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Are Your Goals Small & Boring or Do They Scare You into Achieving?

Updated: Nov 10, 2022

During our October Coffee and Conversation, Dr. Sharon introduced the BIG, HAIRY GOAL concept. We loved it. We asked whether our goals scared us or if they were small and boring. We've been told all our lives by teachers, parents, and pessimistic family members to set realistic goals. We were told that aiming too high can lead to spending years on a nearly impossible goal and feeling crushed when you fail. Which one of us hasn't thought about being an:

  • NFL, NBA, and MLB players

  • Astronaut

  • Movie star

  • Bestselling author

  • Billionaire

  • or President of the United States

None of these careers are impossible, but they are nearly impossible. For example, you're more likely to get struck by lightning than accumulate $1 billion. Fortunately, realistic goals do exist—and many of them are quite challenging.

Ted Fells thinks to GO CRAZY with your goals!

Our VP of Strategy, Ted Fells, knows all about making business goals. His approach, however, is not traditional and goes against the advice given by teachers and parents. He says goals should be ‘crazy,’ and focus less on realism and more on pushing yourself. To understand what he means, we need to define what a realistic goal is.

A realistic goal would be growing your business's revenue by 15% each quarter. It's not crazy high like, say, 1,000%—and it's not 1%, which would be too low. A realistic professional goal might be increasing productivity by 5% every month.

So, what's the problem with realistic goals?

The Difference Between An Easy Goal and a Hard Goal

The simple answer is: they might be too easy. Let's say you're a business person trying to grow your quarterly revenue by 15%. If you're already increasing revenue by 10%, hitting 15 will be relatively easy.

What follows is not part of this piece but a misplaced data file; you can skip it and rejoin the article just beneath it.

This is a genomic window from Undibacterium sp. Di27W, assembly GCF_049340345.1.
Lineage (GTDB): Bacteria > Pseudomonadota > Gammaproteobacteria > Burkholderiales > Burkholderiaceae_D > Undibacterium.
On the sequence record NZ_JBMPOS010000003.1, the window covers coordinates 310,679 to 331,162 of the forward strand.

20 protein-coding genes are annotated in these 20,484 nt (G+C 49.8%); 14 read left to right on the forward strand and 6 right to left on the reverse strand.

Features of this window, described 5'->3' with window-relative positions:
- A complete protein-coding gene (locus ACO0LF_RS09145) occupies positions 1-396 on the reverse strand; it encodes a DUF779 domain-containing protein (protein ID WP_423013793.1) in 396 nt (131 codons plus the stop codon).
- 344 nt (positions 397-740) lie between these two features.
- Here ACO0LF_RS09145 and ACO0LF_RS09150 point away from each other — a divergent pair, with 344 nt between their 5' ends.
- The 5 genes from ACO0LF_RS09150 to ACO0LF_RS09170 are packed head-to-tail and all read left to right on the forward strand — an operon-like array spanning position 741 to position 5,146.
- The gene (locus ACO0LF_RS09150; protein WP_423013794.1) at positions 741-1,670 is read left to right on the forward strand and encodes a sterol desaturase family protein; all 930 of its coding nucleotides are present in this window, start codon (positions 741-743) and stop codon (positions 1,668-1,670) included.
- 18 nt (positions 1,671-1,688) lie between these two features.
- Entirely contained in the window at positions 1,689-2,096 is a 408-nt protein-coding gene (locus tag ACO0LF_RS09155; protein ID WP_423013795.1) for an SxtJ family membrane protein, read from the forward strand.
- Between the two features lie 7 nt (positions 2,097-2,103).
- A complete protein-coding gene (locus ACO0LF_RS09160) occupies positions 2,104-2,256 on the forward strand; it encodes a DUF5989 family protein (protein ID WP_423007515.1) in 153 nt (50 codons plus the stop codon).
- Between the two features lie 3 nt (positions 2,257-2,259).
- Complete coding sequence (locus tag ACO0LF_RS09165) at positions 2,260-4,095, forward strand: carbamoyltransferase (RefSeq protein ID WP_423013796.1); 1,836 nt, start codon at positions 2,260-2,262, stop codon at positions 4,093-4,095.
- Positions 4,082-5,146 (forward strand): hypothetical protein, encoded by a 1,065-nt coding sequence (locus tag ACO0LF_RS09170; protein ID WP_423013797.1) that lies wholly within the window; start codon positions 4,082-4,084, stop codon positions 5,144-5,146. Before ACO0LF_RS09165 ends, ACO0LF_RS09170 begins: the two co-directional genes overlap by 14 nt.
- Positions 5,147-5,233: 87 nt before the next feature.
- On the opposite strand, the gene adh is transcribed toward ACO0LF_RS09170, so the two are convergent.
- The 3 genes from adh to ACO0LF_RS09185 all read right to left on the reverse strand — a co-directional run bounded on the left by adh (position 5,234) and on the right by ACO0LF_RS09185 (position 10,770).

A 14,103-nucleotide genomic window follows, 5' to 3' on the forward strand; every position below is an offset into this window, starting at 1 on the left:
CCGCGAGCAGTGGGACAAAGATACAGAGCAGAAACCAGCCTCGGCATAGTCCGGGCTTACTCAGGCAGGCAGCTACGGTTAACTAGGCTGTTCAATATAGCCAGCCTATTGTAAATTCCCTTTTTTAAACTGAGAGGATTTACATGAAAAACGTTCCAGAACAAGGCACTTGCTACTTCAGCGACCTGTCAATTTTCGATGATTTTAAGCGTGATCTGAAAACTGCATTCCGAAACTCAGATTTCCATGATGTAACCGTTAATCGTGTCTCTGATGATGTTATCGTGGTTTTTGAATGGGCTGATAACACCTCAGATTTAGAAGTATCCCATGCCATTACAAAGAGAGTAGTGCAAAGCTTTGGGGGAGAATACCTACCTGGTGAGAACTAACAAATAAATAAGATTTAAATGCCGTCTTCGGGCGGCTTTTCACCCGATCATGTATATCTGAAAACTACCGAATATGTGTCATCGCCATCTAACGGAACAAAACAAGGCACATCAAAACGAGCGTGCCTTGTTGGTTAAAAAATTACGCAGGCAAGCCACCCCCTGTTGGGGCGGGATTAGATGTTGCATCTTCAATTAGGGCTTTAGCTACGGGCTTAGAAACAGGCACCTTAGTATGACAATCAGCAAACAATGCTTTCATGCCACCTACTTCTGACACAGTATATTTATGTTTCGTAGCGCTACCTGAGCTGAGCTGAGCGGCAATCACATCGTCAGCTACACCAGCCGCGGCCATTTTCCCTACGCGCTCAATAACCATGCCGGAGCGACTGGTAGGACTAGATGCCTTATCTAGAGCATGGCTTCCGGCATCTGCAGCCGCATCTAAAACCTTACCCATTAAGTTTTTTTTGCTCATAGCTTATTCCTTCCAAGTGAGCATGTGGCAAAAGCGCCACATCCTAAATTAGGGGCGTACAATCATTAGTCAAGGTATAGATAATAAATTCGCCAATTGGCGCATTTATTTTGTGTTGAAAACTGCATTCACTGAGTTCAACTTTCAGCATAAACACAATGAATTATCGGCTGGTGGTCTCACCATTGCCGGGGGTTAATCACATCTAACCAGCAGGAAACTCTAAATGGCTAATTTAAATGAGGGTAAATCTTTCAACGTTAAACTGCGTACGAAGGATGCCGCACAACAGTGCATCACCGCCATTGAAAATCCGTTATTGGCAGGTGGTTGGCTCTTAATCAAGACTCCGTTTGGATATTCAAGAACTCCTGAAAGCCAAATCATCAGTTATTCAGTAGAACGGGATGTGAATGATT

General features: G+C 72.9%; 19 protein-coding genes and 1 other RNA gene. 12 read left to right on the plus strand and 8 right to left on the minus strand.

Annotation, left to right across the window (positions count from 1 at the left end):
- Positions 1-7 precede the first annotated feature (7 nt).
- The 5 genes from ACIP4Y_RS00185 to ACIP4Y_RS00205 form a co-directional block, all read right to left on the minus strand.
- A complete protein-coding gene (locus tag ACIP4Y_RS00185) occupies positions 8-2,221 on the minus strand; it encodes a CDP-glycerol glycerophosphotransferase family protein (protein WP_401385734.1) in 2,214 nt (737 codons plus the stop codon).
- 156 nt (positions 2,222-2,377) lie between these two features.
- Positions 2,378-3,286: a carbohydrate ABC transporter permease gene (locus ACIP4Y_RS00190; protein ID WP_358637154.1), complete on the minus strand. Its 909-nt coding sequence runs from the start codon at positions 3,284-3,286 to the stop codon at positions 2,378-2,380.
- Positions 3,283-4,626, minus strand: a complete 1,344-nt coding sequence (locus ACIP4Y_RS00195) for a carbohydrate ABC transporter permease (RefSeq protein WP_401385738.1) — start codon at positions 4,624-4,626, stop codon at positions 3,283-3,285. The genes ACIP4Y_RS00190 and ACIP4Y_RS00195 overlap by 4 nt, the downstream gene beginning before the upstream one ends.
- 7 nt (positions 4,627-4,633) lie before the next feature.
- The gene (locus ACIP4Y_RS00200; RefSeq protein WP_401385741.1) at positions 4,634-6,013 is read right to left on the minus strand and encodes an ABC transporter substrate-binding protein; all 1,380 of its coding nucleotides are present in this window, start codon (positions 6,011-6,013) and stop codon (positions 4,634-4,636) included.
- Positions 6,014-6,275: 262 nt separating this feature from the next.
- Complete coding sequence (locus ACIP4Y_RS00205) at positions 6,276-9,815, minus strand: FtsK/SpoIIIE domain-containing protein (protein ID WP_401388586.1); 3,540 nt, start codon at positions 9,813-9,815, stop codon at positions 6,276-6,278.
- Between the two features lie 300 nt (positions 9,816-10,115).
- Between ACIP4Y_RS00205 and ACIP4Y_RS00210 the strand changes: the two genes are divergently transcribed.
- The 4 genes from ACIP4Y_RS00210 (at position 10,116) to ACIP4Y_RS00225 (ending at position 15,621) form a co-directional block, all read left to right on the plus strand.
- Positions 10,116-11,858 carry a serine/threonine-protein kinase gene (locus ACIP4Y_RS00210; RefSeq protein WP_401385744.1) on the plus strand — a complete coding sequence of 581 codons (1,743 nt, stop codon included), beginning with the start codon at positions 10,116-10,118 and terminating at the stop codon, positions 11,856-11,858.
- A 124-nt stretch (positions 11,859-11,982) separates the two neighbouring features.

Easy goals sound nice on paper. After all, an easy goal is a realistic one. Right?

The problem with easy goals is that they can become too easy. Think about a tedious task or job you've worked. Was it boring because the task itself was challenging? Or because the task was so easy, you barely put in any effort?

Probably the latter. While complex hard-to-do tasks are inherently difficult for most people, they're not boring. They force your brain to work hard to solve the problem. This hard work stimulates the mind and, in turn, keeps you from getting bored. Ted calls this phenomenon ‘figuring it out.’ He says crazy goals force us to work hard and figure things out—that pressure helps us get things done.

While hard work is nearly always difficult, it's better than easy work. Easy work offers a lesser reward and doesn't stimulate the mind. Instead, our brains go into spaced-out mode. This kind of work is usually repetitive, simple, and tedious. Think of data entry or working on an assembly line. Once you've learned the job, there are only so many improvements you can make. Over time, the job will stop throwing you challenges, and you'll eventually succumb to boredom.

The same principle applies to setting realistic goals. Setting goals is both an art and a science, especially when deciding if a goal is realistic or not. Unfortunately, most of us only ask if our goal is unattainable and neglect to ask if it is too hard--until it's too late.

The Fear Factor when it Comes to Goals

Our CEO, Eric Twigg, has the answer on the What Now Movement podcast. He says many of his clients set realistic goals because they’re afraid of failing. Failure is indeed scary. Most people never even pursue their dreams because they fear the consequences of coming up short.

Fear is a healthy emotion, of course. It keeps us sharp, focused, and aware of potential dangers. But fear is also an entrepreneur killer. Starting a business or growing a career is all about challenging yourself and your business. You can’t be afraid of taking risks.

If risks scare you, eventually, you'll hit a wall. The wall is progress, and you can't make progress if you do not challenge yourself. In other words, our goals should constantly challenge us. Sometimes we make our goals too easy in the name of playing it safe. But playing it safe with goals is like settling for the assembly line.

Our goals need to be a catalyst for change—pushing us past our current state and into a better version of ourselves. They aren't just boxes to check off; they're the fuel that keeps us engaged in our business and career when things stagnate. And for those starting a new business/career, tough but realistic goals help break down seemingly impossible tasks.

Bottom line: don't set easy goals just to be 'realistic.' Because being too realistic is boring, and boredom is never a good strategy.

Click here for the full broadcast,


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